Basic Meteorological Observations for Schools: Temperature

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This article addresses the measurement of temperature using easily fabricated and/or economical instruments. It describes techniques for measuring temperature with simple instrumentation, comments on our experiences in implementing the techniques, and provides a list appropriate references. The intent is to provide members of the Society with a ready reference to be used to respond to inquiries from earth and physical science teachers at the junior and senior high school level. The material should aid members who are interested in pursuing the educational initiatives described in Weather Education (Royal Meteorological Society, 1984) and in the AMS Guide to Establishing School and Public Educational Activities (American Meteorological Society, 1985). To assist members in advising teachers interested in including meteorology in science curricula, we will also include a few suggestions for student or class projects.

Good references concerning meteorological observations and measurements in schools are the books by Trowbridge (1973) and Couchman et al. (1977), and the pamphlets by Geer (1975), Pedgley (1980) and the National Oceanic and Atmospheric Administration (1979). The review articles by Mazzarella (1985) and Brock (1985) contain much useful information, as do the handbooks by the Meteorological Office (1981) and United States Department of Agriculture (1976).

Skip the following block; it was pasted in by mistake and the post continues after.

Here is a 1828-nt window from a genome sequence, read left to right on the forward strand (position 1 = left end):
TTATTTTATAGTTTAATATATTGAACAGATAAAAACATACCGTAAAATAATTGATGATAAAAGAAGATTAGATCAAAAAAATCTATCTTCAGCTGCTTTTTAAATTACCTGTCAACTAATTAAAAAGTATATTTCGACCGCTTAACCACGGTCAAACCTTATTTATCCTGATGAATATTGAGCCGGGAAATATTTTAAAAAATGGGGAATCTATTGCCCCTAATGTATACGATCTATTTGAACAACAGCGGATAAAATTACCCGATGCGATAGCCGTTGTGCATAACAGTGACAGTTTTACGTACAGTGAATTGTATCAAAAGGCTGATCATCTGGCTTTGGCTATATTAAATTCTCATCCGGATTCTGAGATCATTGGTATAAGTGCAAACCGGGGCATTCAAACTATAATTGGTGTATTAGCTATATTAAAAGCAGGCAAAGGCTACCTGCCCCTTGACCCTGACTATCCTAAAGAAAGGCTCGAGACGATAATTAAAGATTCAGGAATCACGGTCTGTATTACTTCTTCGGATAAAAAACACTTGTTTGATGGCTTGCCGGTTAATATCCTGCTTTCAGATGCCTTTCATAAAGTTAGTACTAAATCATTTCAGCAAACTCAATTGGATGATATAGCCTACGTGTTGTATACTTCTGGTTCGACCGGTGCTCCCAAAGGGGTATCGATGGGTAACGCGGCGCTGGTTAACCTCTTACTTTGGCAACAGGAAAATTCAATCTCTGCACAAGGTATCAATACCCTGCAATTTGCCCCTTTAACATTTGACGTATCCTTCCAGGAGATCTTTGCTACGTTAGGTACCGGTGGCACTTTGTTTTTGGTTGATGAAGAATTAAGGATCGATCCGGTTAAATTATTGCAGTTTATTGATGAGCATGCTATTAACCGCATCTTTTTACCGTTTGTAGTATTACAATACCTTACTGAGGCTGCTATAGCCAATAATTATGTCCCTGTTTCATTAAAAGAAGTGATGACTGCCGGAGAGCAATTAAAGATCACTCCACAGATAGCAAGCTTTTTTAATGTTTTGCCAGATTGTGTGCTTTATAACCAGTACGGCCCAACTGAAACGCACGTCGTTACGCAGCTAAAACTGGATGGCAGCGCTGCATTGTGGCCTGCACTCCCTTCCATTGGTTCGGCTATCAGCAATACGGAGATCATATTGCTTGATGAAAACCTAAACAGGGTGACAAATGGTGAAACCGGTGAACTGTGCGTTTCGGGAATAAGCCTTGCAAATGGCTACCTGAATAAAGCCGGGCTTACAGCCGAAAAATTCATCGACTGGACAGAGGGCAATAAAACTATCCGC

1 Department of Earth and Atmospheric Sciences, Purdue University, West Lafayette, IN 47907.

This article addresses the measurement of temperature using easily fabricated and/or economical instruments. It describes techniques for measuring temperature with simple instrumentation, comments on our experiences in implementing the techniques, and provides a list appropriate references. The intent is to provide members of the Society with a ready reference to be used to respond to inquiries from earth and physical science teachers at the junior and senior high school level. The material should aid members who are interested in pursuing the educational initiatives described in Weather Education (Royal Meteorological Society, 1984) and in the AMS Guide to Establishing School and Public Educational Activities (American Meteorological Society, 1985). To assist members in advising teachers interested in including meteorology in science curricula, we will also include a few suggestions for student or class projects.

Good references concerning meteorological observations and measurements in schools are the books by Trowbridge (1973) and Couchman et al. (1977), and the pamphlets by Geer (1975), Pedgley (1980) and the National Oceanic and Atmospheric Administration (1979). The review articles by Mazzarella (1985) and Brock (1985) contain much useful information, as do the handbooks by the Meteorological Office (1981) and United States Department of Agriculture (1976).

1 Department of Earth and Atmospheric Sciences, Purdue University, West Lafayette, IN 47907.

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